Movie Review
I, Robot


Director: Alex Proyas
Cast: Will Smith, Bridget Moynahan, James Cromwell

ruth be told, I, Robot isn’t nearly as bad as it could be, though my expectations for the film were low enough that a few extra dialogue scenes in place of explosions were enough to propel it beyond simple mediocrity.

The real problem with the film is that I’ve seen it before and I’m positive you have too. It’s the one with the reckless cop who is certain that a rich and powerful man is up to no good even though he’s a respected member of the community. Of course, no one believes him, including his chief. Nevertheless, our hero is willing to defy even his boss in order to unmask the villain’s secret plans.

"Man, Madame Toussaud's has really lost its commitment to realism."

I, Robot simply transplants this cliché into a future civilization and trades in drug dealers for robots as the villains. In fact, so closely does the film adhere to this blueprint that it even includes a scene where the chief takes away the hero’s badge. In this case, the hero is Detective Spooner (Will Smith) whose distrust of robots runs so deep that it borders on clinical paranoia. Early in the film he chases down a robot he suspects is stealing a woman’s purse. Of course, this is the kind of movie where the main character misreads the robots actions (it actually is retrieving her asthma inhaler), overreacts and is later reprimanded down at the precinct.

Things soon change, though, when Dr. Alfred Lanning (James Cromwell), who is the inventor of the current model of robots, winds up dead (apparently from suicide). A robot is discovered at the crime scene and Spooner uses the situation as an excuse to dig up a conspiracy involving the robots. At this point in the film I still felt anticipation for what came next. So intense is Spooner’s quest for the truth that I could ignore all the clichés and focus on the psychology.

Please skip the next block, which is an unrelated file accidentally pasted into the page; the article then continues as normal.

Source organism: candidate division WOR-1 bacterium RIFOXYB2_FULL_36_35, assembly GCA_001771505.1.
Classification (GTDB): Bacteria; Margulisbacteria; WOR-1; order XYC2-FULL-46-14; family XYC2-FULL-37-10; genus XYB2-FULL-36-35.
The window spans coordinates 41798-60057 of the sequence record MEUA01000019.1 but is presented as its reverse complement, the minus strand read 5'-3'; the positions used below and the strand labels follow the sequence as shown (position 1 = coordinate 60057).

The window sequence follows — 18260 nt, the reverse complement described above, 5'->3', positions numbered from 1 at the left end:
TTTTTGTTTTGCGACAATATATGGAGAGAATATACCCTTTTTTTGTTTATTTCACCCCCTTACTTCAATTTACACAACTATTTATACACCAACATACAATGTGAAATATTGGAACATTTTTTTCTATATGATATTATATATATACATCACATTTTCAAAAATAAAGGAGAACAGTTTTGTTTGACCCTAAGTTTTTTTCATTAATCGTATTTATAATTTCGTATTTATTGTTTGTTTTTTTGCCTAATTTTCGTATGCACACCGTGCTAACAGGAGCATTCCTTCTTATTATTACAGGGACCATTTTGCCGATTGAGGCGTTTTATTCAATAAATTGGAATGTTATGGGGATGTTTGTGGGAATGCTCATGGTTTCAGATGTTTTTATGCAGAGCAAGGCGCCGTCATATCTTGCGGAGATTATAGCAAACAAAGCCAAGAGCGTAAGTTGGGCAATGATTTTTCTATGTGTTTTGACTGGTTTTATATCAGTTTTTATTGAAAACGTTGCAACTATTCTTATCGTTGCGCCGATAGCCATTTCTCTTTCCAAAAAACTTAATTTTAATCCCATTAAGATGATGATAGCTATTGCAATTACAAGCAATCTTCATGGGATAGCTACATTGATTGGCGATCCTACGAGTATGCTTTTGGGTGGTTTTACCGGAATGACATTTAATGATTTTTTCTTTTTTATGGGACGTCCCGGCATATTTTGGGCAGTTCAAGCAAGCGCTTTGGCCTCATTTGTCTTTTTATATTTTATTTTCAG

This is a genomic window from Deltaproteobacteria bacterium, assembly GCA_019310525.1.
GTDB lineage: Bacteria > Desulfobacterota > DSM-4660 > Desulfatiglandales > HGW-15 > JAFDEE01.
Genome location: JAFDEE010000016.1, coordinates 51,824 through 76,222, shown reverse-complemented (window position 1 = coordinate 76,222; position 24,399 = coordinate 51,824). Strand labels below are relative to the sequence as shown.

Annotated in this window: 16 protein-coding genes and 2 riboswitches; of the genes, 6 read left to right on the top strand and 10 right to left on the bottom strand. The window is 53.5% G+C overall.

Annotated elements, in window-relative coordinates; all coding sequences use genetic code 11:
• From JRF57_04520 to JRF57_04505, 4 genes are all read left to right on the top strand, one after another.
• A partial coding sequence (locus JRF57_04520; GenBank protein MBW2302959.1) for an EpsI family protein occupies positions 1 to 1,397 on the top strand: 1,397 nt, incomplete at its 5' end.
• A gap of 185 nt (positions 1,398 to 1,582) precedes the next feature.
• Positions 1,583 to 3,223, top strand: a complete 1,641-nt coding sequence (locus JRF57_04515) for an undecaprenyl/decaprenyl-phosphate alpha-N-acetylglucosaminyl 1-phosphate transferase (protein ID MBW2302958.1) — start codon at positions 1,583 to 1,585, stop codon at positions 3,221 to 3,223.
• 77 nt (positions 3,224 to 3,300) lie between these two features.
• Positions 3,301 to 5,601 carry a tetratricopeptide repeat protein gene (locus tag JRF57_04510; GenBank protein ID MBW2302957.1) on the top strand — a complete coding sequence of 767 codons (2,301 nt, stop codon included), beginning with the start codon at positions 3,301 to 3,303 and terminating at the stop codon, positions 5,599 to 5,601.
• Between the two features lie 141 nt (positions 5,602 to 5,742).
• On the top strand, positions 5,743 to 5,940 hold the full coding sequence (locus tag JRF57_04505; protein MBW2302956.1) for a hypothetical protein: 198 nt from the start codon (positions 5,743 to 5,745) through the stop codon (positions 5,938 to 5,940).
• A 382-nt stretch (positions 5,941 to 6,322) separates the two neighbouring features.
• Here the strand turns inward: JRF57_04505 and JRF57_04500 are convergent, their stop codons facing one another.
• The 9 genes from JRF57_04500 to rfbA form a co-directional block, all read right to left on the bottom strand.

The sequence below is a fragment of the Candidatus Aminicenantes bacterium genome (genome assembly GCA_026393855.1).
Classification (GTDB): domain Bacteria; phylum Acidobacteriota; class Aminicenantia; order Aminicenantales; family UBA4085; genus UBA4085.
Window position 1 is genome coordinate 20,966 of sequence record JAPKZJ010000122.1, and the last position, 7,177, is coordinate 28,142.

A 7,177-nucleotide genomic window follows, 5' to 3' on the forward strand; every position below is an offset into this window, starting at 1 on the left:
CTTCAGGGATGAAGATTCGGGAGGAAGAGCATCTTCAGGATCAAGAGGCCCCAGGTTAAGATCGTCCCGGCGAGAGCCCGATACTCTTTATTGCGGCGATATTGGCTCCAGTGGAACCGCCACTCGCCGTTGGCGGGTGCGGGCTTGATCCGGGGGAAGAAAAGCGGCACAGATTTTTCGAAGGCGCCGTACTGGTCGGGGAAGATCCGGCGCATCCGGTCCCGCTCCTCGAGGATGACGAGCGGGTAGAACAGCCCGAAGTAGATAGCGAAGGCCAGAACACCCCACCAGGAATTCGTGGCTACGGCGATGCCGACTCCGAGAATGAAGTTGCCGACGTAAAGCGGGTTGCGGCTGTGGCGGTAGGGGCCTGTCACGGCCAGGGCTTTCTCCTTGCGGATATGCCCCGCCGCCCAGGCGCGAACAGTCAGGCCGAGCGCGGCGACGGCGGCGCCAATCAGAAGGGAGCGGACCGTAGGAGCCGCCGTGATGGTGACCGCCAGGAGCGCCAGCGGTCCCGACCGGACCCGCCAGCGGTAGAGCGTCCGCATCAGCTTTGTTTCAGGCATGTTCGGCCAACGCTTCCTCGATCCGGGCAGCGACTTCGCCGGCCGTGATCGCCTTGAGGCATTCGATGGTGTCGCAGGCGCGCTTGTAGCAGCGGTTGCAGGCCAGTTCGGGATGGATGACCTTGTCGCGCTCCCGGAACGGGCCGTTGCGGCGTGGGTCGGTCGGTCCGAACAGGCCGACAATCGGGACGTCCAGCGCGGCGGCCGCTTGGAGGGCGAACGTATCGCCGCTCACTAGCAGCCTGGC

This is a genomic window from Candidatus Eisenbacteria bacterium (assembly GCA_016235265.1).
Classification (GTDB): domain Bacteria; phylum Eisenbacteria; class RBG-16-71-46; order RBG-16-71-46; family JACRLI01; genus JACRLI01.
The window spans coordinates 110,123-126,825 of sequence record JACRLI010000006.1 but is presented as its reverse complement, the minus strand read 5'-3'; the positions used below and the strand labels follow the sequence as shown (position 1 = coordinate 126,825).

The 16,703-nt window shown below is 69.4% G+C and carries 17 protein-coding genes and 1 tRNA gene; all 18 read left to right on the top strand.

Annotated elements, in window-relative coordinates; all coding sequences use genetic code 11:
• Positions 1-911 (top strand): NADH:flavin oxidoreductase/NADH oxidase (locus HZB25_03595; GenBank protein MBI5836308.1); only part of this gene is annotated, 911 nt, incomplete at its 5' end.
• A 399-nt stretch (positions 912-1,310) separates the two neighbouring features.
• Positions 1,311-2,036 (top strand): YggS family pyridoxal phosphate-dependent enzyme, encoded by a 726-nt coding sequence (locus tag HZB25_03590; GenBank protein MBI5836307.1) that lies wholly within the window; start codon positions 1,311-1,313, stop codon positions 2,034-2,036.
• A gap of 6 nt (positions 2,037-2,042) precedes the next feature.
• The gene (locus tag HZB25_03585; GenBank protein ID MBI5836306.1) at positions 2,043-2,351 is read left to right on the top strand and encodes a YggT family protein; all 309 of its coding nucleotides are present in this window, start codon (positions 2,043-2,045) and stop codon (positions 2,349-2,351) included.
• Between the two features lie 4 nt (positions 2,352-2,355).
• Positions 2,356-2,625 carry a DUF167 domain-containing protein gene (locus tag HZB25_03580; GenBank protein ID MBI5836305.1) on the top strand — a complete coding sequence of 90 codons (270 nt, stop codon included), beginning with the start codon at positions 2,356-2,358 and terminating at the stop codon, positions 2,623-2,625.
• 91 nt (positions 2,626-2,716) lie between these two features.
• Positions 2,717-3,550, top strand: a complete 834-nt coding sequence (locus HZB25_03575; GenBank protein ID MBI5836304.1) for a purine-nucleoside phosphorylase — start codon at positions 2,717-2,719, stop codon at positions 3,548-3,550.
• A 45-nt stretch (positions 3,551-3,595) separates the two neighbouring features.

The film grows even more intriguing with the addition of the robot Sonny (the one found hiding at the scene of Lanning’s death). Sonny has inexplicably learned human emotions and demonstrates both anger and compassion, much to the astonishment of Spooner. This revelation reminded me of the animé reworking of Metropolis both in the way one robot learns to be human and the way in which all robots were also put to work to make our lives more convenient. However, whereas that film put its robots in a sympathetic position that echoed the misery and persecution of the working class, I, Robot is content to just blow them up.

Yet, for a film that puts so much investment into its visuals, the action sequences fall flat. It’s even more of a letdown after viewing Spider-Man 2 (possibly the best movie of this year), which flawlessly integrated its action scenes into a complex narrative. Here they don’t seem justified and come off more as an excuse for special effects than any necessary way of advancing the narrative.

With this in mind, the movie’s set up is far more effective than the payoff. It doesn’t help that the trailers for the film already ruin the outcome. Would the film have been any better if we weren’t sure whether or not Spooner’s distrust is justified? It depends, I think, on one’s expectations for what the film should be.

As I said before, with my expectations so low I was surprised that the film even attempted to be intelligent in its setup. But think of what it might have been had we doubted Spooner’s assertions that Artificial Intelligence is dangerous. Now we have a movie that raises a thought-provoking issue.

"Sweet. I told her I was Steve McQueen and she just hopped on..."

To take it even further, what if he were wrong? What if there wasn’t any conspiracy? Well, then we’d have an entirely different film that would be more a case study of paranoia than a simple cinematic spectacle.

I’m not saying that an action film like this can’t work. Spider-Man 2 obviously did because it understood that a film’s foundation is in its characters. Only once a solid psychology has been established should the filmmaker consider the action sequences. If we have no vested interest in those characters than why should we care whether the outcome leaves that character fatally wounded?

I, Robot hints at that character development, but shies away from it. It’s as if it truly doesn’t understand its characters. I suppose as simple entertainment the film is satisfactory, but it lacks the charisma it would take to really excel as an action flick. It’s just more cut out for an exploration of human nature than as a big-budget fiasco.

The way I see it, if Sonny could come to understand human emotion, maybe some day screenwriters everywhere will soon grasp the complexity of human nature. However, such a claim presumes that most screenwriters today have the same output as sterile, automated machines. That certainly couldn’t be the case when you have films like I, Robot and Catwoman currently in theaters, could it?

By: Dave Micevic

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